And it shall be for a sign unto thee upon thine hand, and for a memorial between thine eyes,.... These are not the words of God or of Moses to the children of Israel, but of an lsraelitish parent to his son, telling him that this feast of unleavened bread would serve the same purpose to refresh his memory with what God did for his people of old, as the tying of a thing on the hand, or placing it before the eye, is to a person to bring anything to his remembrance, to which the allusion is; the like figurative phrases may be observed in Proverbs 1:9, the Jews understand this literally, and hence the use of phylacteries among them, which they bind upon their left hand, and place upon their foreheads between their eyes, of which See Gill on Matthew 23:5, but such a practice could be of no use to answer the end next mentioned:
that the Lord's law may be in thy mouth; for surely this cannot be taken literally, but the sense is, that being instructed by the observance of the above feast, and being taught the meaning of it, they might be able to speak of it to their children, and so transmit it from age to age to their latest posterity:
for with a strong hand hath the Lord brought thee out of Egypt; See Gill on Exodus 13:3.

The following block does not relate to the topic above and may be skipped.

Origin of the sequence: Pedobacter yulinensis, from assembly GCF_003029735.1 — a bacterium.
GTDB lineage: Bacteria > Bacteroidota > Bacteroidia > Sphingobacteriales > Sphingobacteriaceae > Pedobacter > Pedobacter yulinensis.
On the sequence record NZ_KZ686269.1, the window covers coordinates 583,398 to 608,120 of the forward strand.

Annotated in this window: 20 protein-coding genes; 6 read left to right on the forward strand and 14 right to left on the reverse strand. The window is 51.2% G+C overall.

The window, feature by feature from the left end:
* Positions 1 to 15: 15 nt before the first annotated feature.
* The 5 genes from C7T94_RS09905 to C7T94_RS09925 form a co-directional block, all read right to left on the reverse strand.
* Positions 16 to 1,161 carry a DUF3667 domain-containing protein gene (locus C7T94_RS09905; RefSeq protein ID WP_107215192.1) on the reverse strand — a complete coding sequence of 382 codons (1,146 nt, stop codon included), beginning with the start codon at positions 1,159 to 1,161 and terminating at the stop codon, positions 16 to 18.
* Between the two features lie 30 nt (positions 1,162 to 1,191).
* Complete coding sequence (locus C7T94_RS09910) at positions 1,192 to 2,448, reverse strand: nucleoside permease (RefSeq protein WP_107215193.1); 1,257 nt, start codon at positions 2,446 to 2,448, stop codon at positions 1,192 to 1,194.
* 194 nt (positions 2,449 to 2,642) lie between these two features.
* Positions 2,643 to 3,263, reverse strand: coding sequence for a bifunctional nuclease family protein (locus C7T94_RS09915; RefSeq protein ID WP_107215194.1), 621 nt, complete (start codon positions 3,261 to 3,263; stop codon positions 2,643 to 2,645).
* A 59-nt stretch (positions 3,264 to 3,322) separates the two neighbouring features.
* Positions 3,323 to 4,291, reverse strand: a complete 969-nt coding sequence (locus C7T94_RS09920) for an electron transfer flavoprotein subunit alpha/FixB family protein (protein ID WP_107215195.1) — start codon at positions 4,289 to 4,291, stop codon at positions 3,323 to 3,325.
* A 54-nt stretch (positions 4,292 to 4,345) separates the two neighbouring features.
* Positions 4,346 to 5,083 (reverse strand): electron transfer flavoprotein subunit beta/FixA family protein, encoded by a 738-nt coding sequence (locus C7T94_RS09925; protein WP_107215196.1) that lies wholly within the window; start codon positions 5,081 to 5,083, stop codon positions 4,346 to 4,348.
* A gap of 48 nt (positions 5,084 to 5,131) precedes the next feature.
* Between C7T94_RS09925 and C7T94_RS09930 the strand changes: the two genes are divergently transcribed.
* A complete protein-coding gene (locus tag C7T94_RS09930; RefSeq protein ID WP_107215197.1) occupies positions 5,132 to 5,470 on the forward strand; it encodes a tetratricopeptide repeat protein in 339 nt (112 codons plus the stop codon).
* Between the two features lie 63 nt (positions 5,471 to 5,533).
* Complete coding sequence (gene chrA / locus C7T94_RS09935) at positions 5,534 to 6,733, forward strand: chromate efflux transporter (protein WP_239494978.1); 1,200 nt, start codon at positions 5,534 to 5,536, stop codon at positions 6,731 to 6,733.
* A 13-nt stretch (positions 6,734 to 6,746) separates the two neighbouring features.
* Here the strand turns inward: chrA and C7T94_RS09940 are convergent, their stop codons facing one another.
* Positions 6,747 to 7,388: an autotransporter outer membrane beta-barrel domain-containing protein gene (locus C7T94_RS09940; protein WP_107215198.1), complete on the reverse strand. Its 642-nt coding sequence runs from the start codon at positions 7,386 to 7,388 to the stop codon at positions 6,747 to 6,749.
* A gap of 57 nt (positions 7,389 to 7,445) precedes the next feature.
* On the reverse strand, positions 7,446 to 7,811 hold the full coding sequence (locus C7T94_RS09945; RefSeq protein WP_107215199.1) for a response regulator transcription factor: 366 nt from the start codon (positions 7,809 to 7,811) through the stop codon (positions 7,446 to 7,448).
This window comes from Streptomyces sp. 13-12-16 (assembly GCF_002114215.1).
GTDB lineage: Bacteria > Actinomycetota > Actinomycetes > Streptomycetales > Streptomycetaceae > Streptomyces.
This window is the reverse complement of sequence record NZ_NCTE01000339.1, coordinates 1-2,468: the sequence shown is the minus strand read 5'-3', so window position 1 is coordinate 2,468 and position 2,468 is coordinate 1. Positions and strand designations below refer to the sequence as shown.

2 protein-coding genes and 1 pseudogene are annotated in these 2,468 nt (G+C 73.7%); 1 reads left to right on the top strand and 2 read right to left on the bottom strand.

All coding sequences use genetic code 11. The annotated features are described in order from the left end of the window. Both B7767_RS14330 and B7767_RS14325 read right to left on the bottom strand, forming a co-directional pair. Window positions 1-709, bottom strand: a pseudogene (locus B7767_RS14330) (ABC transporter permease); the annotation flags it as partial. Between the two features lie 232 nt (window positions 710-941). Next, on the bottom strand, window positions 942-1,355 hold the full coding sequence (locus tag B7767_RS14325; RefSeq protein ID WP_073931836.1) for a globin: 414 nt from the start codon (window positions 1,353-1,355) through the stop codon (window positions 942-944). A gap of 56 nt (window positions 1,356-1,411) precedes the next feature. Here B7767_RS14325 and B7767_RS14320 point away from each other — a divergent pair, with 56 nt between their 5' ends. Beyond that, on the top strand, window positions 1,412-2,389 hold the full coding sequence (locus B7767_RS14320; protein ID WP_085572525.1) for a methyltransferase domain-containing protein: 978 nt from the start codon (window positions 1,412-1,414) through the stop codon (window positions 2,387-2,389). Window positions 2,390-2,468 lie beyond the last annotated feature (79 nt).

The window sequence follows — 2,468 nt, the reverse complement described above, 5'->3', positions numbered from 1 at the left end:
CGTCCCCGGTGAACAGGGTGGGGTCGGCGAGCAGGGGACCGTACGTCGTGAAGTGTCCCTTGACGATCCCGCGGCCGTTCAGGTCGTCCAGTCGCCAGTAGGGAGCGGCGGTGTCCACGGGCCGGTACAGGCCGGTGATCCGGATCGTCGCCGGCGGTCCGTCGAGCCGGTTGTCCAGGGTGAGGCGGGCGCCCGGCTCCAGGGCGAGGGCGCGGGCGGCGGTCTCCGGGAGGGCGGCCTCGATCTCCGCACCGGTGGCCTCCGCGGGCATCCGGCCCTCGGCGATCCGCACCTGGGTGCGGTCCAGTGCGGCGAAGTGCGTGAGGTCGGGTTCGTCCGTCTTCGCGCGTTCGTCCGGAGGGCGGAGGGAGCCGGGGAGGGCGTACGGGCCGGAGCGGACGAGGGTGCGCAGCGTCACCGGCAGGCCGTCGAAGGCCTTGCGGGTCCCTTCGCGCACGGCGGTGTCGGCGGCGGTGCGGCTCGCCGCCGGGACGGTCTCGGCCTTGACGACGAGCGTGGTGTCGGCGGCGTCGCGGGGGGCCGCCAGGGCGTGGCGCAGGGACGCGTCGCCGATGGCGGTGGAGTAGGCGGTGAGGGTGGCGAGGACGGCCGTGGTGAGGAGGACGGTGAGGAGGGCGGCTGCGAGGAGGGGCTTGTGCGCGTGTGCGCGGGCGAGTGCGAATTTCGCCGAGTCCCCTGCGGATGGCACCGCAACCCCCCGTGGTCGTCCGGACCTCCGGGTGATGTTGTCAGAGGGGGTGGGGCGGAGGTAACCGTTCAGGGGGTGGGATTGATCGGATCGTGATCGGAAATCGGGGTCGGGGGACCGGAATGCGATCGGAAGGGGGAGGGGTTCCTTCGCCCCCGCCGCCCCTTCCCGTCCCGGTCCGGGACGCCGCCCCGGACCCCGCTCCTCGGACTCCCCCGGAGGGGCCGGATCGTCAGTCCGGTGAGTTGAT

Jamieson-Fausset-Brown Bible Commentary
9. it shall be for a sign unto thee upon thine hand, &c.—There is no reason to believe that the Oriental tattooing—the custom of staining the hands with the powder of Hennah, as Eastern females now do—is here referred to. Nor is it probable that either this practice or the phylacteries of the Pharisees—parchment scrolls, which were worn on their wrists and foreheads—had so early an existence. The words are to be considered only as a figurative mode of expression.
that the Lord's law may be in thy mouth, &c.—that is, that it may be the subject of frequent conversation and familiar knowledge among the people.
Exodus 13:9 Parallel Commentaries
Exodus 13:9 NIV
Exodus 13:9 NLT
Exodus 13:9 ESV
Exodus 13:9 NASB
Exodus 13:9 KJV
Bible Hub: Online Parallel Bible